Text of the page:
JAKARTA: Indonesia’s finance minister said the government aims to “persuade” exporters to keep earnings onshore and convert them into rupiah, rather than make this mandatory, amid confusion over a plan floated this week to support the ailing currency.
On Tuesday, Trade Minister Enggartiasto Lukita had said authorities would make it mandatory for exporters of commodities such as palm oil, coal, oil and natural gas to keep half of their proceeds onshore for at least six months and convert them to rupiah.
Asked about Lukita’s remarks, Finance Minister Sri Mulyani Indrawati told reporters on Thursday: “I am hoping earnings can be saved onshore and converted to rupiah.”
She said authorities had talked to some companies holding dollars to “persuade” them to convert to rupiah, including mining companies who she said paid contractors with dollars.
The Trade Ministry this week also revised a regulation on natural resource shipments, requiring exports to use letters of credit issued by banks in Indonesia and tightening rules on implementation.
The moves are the latest in a string of measures by President Joko Widodo’s government to support the rupiah, which has been hit with portfolio outflows and rising imports, and is near its weakest in 20 years.
Other measures announced in recent weeks include increasing Indonesia’s coal output by 100 million tonnes, import tariffs, delays to an estimated US$24 billion in energy projects and enforcing biodiesel use.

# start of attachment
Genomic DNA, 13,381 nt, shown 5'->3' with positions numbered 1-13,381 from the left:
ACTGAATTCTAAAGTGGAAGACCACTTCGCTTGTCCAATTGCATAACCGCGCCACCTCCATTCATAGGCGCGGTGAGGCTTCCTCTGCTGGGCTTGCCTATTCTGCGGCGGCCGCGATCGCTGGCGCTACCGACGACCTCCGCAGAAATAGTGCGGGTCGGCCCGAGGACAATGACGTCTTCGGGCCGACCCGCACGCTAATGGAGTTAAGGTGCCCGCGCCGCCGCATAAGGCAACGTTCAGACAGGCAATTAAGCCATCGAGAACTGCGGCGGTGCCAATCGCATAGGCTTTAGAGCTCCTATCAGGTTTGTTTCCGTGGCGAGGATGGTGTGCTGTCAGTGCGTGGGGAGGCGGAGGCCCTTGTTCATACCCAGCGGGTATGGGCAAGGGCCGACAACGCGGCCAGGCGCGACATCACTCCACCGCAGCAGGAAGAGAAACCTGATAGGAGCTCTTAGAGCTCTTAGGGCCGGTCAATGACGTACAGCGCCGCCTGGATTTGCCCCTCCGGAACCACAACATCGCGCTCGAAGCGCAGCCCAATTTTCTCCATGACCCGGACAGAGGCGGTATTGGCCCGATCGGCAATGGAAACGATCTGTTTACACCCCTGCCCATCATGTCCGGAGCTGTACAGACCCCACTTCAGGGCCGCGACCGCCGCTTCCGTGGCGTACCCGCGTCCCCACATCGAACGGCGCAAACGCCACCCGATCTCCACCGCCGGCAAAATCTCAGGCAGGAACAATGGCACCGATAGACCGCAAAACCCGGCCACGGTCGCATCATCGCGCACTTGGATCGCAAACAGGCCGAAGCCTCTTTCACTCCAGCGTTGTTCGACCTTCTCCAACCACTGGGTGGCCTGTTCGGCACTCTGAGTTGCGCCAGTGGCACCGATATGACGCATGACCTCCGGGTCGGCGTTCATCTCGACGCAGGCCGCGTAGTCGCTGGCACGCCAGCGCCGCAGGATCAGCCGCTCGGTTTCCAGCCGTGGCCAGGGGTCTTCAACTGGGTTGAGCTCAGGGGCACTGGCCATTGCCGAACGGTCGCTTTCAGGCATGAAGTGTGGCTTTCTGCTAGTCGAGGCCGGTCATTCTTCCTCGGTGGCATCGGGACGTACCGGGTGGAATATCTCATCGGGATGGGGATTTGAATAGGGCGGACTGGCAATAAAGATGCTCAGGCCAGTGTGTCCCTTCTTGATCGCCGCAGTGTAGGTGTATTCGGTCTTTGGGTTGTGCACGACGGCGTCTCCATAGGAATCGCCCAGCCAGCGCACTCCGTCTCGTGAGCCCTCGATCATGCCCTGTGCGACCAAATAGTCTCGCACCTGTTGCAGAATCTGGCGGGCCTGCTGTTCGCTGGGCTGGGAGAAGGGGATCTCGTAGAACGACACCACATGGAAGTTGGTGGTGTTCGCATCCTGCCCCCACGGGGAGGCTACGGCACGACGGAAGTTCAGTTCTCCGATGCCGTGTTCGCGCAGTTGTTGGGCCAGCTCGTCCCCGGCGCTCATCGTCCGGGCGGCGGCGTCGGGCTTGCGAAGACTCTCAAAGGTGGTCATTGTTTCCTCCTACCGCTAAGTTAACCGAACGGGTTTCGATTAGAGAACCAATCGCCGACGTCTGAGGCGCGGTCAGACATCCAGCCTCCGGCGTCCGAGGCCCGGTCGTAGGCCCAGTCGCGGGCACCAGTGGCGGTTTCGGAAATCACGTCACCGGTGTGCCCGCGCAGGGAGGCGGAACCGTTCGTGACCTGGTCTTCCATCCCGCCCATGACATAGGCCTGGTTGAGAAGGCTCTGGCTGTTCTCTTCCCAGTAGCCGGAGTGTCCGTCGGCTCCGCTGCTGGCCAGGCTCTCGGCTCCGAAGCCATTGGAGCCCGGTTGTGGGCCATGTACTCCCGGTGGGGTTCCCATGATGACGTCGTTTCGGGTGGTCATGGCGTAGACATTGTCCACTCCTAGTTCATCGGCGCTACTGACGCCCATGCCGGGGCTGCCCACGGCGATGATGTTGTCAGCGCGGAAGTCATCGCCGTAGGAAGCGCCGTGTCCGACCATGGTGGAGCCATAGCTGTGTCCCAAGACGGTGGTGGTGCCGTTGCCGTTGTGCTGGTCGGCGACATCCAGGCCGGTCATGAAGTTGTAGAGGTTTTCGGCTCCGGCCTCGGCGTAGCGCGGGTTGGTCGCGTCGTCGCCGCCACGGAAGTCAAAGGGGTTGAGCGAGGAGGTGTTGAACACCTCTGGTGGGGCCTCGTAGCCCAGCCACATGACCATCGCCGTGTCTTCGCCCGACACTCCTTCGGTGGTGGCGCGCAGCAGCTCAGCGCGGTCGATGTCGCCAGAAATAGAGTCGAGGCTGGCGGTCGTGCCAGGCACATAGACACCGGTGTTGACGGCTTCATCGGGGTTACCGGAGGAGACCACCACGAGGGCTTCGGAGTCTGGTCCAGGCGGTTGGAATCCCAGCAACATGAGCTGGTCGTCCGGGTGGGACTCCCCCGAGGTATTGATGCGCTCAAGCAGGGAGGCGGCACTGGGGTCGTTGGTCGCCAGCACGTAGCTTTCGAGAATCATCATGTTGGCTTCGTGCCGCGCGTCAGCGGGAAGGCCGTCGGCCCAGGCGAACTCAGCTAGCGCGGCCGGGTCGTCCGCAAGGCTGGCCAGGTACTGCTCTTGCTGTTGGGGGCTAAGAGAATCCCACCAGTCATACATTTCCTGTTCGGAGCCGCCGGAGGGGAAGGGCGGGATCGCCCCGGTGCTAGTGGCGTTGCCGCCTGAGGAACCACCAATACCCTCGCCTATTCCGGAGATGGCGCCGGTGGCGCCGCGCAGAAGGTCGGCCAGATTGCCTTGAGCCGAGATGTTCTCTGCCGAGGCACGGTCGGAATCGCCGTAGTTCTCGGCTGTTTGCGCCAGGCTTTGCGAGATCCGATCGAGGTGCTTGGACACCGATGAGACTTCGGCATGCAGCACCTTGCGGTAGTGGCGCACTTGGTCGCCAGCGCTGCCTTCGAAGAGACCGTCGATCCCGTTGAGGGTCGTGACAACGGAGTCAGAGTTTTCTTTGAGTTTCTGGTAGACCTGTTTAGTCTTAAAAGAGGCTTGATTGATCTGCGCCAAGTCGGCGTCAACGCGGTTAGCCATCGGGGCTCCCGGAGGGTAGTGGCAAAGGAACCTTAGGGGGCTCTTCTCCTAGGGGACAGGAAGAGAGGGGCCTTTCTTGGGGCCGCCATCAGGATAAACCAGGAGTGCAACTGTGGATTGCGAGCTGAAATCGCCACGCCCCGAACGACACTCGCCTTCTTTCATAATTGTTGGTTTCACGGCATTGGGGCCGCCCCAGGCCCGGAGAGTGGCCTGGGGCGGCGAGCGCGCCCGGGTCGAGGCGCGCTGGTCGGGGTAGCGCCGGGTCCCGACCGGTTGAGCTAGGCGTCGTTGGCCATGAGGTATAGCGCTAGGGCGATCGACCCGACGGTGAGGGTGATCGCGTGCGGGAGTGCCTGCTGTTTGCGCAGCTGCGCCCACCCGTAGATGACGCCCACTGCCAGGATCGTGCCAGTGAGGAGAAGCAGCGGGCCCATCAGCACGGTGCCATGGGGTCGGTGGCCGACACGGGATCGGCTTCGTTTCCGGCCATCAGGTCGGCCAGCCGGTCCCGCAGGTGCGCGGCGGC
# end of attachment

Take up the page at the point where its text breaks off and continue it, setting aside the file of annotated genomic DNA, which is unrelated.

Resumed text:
Exporter industry groups say the measures will hurt their business, and criticise the plans lack of clarity.
‘Pressure on cashflows’
Indonesia is the world’s biggest exporter of thermal coal and palm oil, with shipments last year worth around US$39 billion combined, and a major global supplier of crude oil, natural gas, minerals, coffee and cocoa.
Pandu Sjahrir, Indonesian Coal Mining Association (ICMA) chairman, said discussions had been held with the finance ministry over the export earnings proposals.
He urged the government to provide incentives “rather than banning things” to support the rupiah. “Everybody is being reactive to it, trying to work out how to proceed,” he said.
Ido Hutabarat, chairman of the Indonesia Mining Association (IMA), said retaining and converting export revenue would put pressure on cashflows of exporters, especially those repaying offshore debt and buying imported equipment that’s mostly paid for in dollars.
Togar Sitanggang, deputy chairman of the Indonesia Palm Oil Association (GAPKI), said the moves could lead some producers to reduce exports and sell as much as they can domestically to avoid having to deposit 50 percent of their revenue.
Free foreign exchange?
Faced with a rupiah that has lost around 9 per cent of its value against the dollar this year, President Widodo has repeatedly urged exporters to exchange dollar earnings.
Some analysts point to tougher rules in Malaysia and Thailand, though also question whether copying them could breach Indonesia’s free foreign exchange regime.
Malaysia has, since 2016, required exporters to convert 75 per cent of their earnings to ringgit, while Thai exporters must keep export proceeds above a certain amount in authorized banks for 360 days.
Bank Mandiri chief economist Anton Gunawan said the government and central bank could provide incentives to encourage rupiah conversion, such as cutting tax rates on foreign currency term deposits for exporters. — Reuters
Source: Borneo Post Online